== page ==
Vanishing Point clearly stands as a Songs Of Experience to Screamdelica’s Songs Of Innocence. What happens, the album suggests, when the come-down keeps descending. The rebellious abandon of The Wild Angels sample that begins ‘Loaded’ and the uplifting communitarianism of Jesse Jackson’s Wattstax speech on ‘Come Together’ have long dispersed and in their place is the Greek chorus monologue, defiant but ill-fated, from Super Soul, Vanishing Point’s blind DJ, “Two nasty Nazi cars are close behind the beautiful lone driver… the police numbers are getting closer, closer, closer to our soul hero, in his soul mobile.”

It’s because of its darkness and its ability to burst through that Vanishing Point remains a stunning listen. This is most evident in its opening and closing tracks. ‘Burning Wheel’ begins nebulous before swirling into life as one of the finest examples of neo-psychedelia – hypnotic, euphoric, spacey as say ‘Astronomy Domine’ or ‘I Think I’m In Love’ yet with heavyweight rhythm, exploding any of the twee forgeries that are often labelled psychedelic. Here, finally, was the answer to ‘Where do you go after ‘Higher Than the Sun’?’ By contrast, the last track ‘Long Life’ is simple, near-lethargic, transcendent dream pop that simultaneously collapses in slow motion and rises like an out of body experience. Between them are journeys no film could capture.

Inevitably, given its eclecticism, Vanishing Point is not perfect. The aim was difference not consistency, and the album only dips when they chose familiarity over daring. ‘Medication’ is a garage band retread of ‘Rocks’ while ‘Motorhead’ is a punishing though spirited cover. Both are fun and superfluous. The pain and rage exhibited in the album’s lyrics would turn outwards and find voice in the fiercely political XTRMNTR but equally there are signs of Gillespie’s occasional radical naivety and gung-ho ‘why look when you can leap?’ attitude to politics (for example, namechecking the Black Panther, writer, and prolific rapist Eldridge Cleaver in the ‘Soul On Ice’ whispers of ‘Kowalski’). Yet Gillespie never remotely struck me as belonging in the pages of Radical Chic & Mau-Mauing The Flak Catchers or among the ‘radical’ cosplayers endemic online, in the commentariat and even the establishment today. An easy target given he doesn’t hide behind irony, Gillespie is neither cynical nor aloof and has the courage of his convictions. It’s also clear not much has occurred in the intervening years to prove Gillespie wrong, however idealistic or caustic he’s taken to be.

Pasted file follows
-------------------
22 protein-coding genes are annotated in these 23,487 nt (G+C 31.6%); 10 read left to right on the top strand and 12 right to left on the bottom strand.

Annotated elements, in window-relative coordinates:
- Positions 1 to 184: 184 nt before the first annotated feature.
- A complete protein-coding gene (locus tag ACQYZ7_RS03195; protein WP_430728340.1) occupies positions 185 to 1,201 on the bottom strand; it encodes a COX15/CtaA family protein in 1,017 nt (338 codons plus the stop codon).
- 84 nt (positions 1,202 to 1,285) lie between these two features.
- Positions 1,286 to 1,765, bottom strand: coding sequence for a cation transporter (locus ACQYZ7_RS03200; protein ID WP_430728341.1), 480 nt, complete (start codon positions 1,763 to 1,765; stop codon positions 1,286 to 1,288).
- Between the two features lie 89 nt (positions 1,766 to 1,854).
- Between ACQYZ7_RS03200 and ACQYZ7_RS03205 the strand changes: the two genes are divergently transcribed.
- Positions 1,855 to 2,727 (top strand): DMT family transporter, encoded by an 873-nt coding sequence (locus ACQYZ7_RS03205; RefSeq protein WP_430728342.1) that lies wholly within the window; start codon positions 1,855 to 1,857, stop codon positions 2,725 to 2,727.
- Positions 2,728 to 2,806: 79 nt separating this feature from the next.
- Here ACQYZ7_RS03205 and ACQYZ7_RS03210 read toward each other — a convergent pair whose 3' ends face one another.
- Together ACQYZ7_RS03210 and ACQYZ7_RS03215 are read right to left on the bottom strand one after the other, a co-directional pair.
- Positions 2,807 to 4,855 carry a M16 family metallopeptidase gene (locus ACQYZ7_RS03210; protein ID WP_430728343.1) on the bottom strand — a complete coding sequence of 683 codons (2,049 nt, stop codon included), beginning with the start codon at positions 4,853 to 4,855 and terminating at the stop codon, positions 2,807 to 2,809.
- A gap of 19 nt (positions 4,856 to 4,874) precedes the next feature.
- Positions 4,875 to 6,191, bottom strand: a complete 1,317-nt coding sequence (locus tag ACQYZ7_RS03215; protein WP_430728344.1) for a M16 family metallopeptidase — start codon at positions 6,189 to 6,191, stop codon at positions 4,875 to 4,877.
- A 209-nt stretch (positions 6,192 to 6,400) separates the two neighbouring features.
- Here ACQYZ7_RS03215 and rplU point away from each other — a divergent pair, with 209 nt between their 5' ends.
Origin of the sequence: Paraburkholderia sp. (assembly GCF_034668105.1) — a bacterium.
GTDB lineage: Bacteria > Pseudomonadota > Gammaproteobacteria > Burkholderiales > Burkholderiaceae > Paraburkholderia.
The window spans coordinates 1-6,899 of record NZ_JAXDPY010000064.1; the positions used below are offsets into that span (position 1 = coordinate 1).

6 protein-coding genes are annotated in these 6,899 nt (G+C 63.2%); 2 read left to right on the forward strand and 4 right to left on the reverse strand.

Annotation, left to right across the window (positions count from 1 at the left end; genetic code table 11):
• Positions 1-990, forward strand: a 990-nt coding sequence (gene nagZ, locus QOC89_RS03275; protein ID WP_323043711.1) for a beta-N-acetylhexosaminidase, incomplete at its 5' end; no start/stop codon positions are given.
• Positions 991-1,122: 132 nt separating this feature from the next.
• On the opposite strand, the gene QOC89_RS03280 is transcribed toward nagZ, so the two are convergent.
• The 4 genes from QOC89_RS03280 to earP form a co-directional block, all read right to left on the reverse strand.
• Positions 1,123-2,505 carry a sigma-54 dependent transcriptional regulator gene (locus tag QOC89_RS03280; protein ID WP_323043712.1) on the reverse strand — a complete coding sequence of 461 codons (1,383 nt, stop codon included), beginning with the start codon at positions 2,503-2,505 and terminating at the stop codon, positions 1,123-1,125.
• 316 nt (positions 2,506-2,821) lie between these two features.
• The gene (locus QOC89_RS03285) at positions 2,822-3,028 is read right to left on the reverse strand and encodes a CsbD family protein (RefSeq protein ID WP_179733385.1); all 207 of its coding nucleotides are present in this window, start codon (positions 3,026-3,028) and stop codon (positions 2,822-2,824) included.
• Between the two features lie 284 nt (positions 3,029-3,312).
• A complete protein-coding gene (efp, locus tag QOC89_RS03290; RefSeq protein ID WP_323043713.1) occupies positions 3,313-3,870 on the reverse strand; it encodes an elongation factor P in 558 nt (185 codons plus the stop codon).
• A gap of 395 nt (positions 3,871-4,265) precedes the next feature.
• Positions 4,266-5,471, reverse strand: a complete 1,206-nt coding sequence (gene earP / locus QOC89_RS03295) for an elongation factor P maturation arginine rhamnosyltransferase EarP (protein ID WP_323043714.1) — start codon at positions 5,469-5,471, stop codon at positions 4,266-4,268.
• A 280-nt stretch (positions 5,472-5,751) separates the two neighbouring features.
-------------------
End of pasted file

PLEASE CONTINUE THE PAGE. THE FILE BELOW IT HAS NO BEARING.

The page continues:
I saw this first-hand as a teenager twenty-five years ago when Primal Scream visited my hometown on the Vanishing Point tour. No-one came to Derry, especially then, when Northern Ireland felt like it was teetering on the brink of all-out civil war, inflamed by stand-offs and violence around Drumcree. Such was the tenor of those days and the corruption of the place that the year Vanishing Point came out, a Catholic, Robert Hamill, was beaten to death by a loyalist mob while police, allegedly, sat by and watched, despite pleas to help. No one has ever been convicted of his murder. When I listen to Vanishing Point now, I can still vividly hear and see the riots of that time, but I find something else too; not abstract ideas or posturing but channels of escape and resilience. The band played in a now-demolished venue, more used to pantomimes than concerts.

Watching them play ‘Burning Wheel’ was like being in a lucid dream. Knowing the building, I sneaked backstage and met the band as they came off and, after opening the fire exit for my friends, we sat chatting to Gillespie for hours about Syd Barrett and Captain Beefheart and god knows what; I was still at school and was filled with, what seems now, laughably-tragic optimism and fascination with everything. What I remember was Gillespie’s openheartedness, the way he hung out and listened to a bunch of kids, simultaneously streetwise beyond our years and yet utterly green, as if we knew what the fuck we were talking about, and how he enthusiastically shared what he knew without any hint of superiority. He was a dude. After I mentioned I didn’t know any country music, he began singing, with a young friend of mine, what I’d later come to know as ‘Hot Burrito #1’ by the Flying Burrito Brothers, “Listen to country, man. It’ll change everything.” I see Gillespie’s musical evangelism now for what it was then; the heartfelt openness of a working-class autodidact, easy to mock because it doesn’t play the right games but ultimately generous, joyful and gracious, even righteous. I think of that introduction to Gram Parsons and the country artist’s desire to make ‘cosmic American music’ and how rare and extraordinary it is to have a band, in Primal Scream, that somehow managed to grasp the first half of that goal, even if led occasionally astray by the latter.

In the movie (spoiler alert), Kowalski sacrifices himself in a car crash rather than surrender to the authorities. Rejecting the myth of ‘live fast, die young’, Primal Scream rewrote the ending, finishing on a literally life-affirming note, however hard it might have been. They showed on Vanishing Point that many paths were possible, and that the singular route of self-annihilation, the cult of youth and death, was a cynical futile lie. Vanishing points are illusory, unreachable and plural, and triumphs and tragedies lay ahead for the band. As a perspective trick, they do however help us work out where we are. Where life takes us is another story. The point is there was no glorious heroic end to be found in destruction, instead there’s the silent dignity of carrying on along the road.